quitrent


Also found in: Encyclopedia.

quit·rent

 (kwĭt′rĕnt′)
n.
A rent paid by a freeman in lieu of the services required by feudal custom.

[Middle English quiterent : quite, free; see quite + rent, rent; see rent1.]

quitrent

(ˈkwɪtˌrɛnt)
n
1. (Law) (formerly) a rent payable by a freeholder or copyholder to his lord that released him from liability to perform services
2. (Historical Terms) (formerly) a rent payable by a freeholder or copyholder to his lord that released him from liability to perform services
Translations
Mentioned in ?
References in classic literature ?
By "what was due from the Ryazan estate" Prince Vasili meant several thousand rubles quitrent received from Pierre's peasants, which the prince had retained for himself.
During the frontier war and terrorism "20, 000 Africans were driven from their lands across the Fisher River, and a double line of blockhouses (garrisoned with troops and civilians) was built, behind which quitrent farms of 4,000 acres each were offered to the colonial settlers" (Magubane 1996: 46).
When other people intervened, telling the elder that he was acting unjustly, the elder gave it back, but with an ultimatum: "if she herself did not give [money for] quitrent payments, then in that case, not only [would the elder] sell her horse, but also take away her land and send her herself away from the village, and make her children survive on handouts from the commune.
On the contrary--you left it two hundred years ago, abandoned it, separated yourselves from it, turned it into a legal entity and an article of quitrent [a financial duty of serfs].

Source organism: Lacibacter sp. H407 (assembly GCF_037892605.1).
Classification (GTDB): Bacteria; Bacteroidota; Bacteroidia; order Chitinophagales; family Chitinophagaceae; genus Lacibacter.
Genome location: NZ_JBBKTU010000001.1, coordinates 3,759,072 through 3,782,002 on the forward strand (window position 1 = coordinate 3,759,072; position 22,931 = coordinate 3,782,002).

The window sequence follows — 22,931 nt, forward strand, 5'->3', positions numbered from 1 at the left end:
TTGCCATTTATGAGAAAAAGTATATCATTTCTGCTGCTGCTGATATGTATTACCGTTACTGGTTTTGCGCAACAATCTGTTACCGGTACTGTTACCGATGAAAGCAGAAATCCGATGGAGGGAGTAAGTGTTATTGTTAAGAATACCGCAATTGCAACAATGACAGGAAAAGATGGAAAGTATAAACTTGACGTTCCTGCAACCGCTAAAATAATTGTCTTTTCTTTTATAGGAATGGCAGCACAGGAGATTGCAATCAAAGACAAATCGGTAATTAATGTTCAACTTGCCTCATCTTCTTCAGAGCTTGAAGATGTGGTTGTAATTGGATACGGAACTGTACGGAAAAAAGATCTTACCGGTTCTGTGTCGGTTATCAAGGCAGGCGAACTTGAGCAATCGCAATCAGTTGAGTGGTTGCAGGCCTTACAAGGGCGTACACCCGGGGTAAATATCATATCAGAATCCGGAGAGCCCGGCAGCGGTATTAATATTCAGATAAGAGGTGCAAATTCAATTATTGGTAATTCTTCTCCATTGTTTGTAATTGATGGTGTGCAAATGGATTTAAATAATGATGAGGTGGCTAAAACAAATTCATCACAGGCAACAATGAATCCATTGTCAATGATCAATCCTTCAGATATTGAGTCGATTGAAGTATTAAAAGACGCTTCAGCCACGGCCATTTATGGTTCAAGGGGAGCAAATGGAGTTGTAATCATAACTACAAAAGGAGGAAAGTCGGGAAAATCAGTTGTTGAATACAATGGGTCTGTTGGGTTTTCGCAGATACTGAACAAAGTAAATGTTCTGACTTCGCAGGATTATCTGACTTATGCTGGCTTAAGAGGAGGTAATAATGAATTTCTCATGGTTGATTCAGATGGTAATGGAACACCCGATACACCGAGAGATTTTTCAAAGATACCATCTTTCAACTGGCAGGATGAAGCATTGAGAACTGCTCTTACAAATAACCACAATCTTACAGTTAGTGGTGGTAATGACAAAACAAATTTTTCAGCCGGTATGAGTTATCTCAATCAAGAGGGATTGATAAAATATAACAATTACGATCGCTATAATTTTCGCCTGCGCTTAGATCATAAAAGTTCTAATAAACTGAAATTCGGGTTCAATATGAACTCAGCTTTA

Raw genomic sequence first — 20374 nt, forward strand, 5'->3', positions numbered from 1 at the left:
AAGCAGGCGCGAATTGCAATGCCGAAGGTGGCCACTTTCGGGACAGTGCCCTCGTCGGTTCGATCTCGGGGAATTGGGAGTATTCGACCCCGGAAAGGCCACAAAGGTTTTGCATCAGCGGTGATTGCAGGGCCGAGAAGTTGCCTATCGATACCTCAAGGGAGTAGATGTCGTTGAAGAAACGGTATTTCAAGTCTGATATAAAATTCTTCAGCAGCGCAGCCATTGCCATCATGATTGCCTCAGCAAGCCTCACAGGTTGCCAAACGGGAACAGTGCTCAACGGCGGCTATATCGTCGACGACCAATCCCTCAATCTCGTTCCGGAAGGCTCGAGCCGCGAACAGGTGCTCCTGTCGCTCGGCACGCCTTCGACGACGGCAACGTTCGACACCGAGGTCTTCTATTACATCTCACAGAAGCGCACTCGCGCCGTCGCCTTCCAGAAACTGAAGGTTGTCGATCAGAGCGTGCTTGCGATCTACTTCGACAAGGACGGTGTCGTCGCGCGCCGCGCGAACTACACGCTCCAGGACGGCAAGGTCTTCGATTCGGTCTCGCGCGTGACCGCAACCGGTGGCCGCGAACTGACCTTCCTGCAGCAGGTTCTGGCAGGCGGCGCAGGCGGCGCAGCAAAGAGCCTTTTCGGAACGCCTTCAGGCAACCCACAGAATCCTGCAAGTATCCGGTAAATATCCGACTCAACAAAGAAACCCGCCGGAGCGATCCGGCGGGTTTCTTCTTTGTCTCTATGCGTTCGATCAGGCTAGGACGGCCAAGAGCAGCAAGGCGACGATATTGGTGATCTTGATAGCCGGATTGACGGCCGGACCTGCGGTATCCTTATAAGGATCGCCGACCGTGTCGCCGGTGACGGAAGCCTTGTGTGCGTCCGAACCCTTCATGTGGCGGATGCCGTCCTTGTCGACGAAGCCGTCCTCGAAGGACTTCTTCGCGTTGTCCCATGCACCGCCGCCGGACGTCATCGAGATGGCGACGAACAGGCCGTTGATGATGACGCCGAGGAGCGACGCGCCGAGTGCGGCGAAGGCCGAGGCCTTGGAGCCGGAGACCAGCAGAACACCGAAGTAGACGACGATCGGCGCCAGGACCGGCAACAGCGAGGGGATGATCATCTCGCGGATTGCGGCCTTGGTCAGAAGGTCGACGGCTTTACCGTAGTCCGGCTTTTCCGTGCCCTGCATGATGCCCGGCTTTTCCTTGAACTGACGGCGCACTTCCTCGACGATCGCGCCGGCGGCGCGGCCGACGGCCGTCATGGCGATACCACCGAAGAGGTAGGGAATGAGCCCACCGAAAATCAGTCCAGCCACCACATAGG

5) In 1686, in response, the king of England repealed the statute that had given legal validity to quitrent payments in tobacco (though it was restored in 1688).
Although inattentive proprietary governance contributed greatly to the unrest in the province, the royalization of North Carolina in 1729 hardly produced tranquility, as witnessed early by the quitrent protests in the 1730s, the Representation Controversy which virtually halted the process of government in the Northern counties during the 1740s and 1750s, remonstrances against the Lord Granville's land officers, and objections, sometimes forceful, to land speculation.
The 1715 Yamasee War removed this protection, and stagnating trade and a quitrent dispute halted land patents and slowed further settlement.
Based on his detailed investigation of quitrent rolls, land-tax records, and estate inventories, Tillson concludes that Upper Valley common folk normally engaged in small-scale agricultural production for local markets.
The relative weight of these factors depended largely on whether the serf estate was organized on the basis of quitrent (obrok), or labor services (barshchina).
The package included 2,000 [pounds sterling] in quitrents, 20,000 acres of land, and subsidies from a tobacco export tax and land surveys (H.
Land in the colony, then part of Nova Scotia, was awarded by lottery to proprietors in 1767 who undertook, as part of the conditions of their grants, to settle the colony with Protestants, pay quitrents (a form of taxation) to the Crown and to fulfill various other conditions.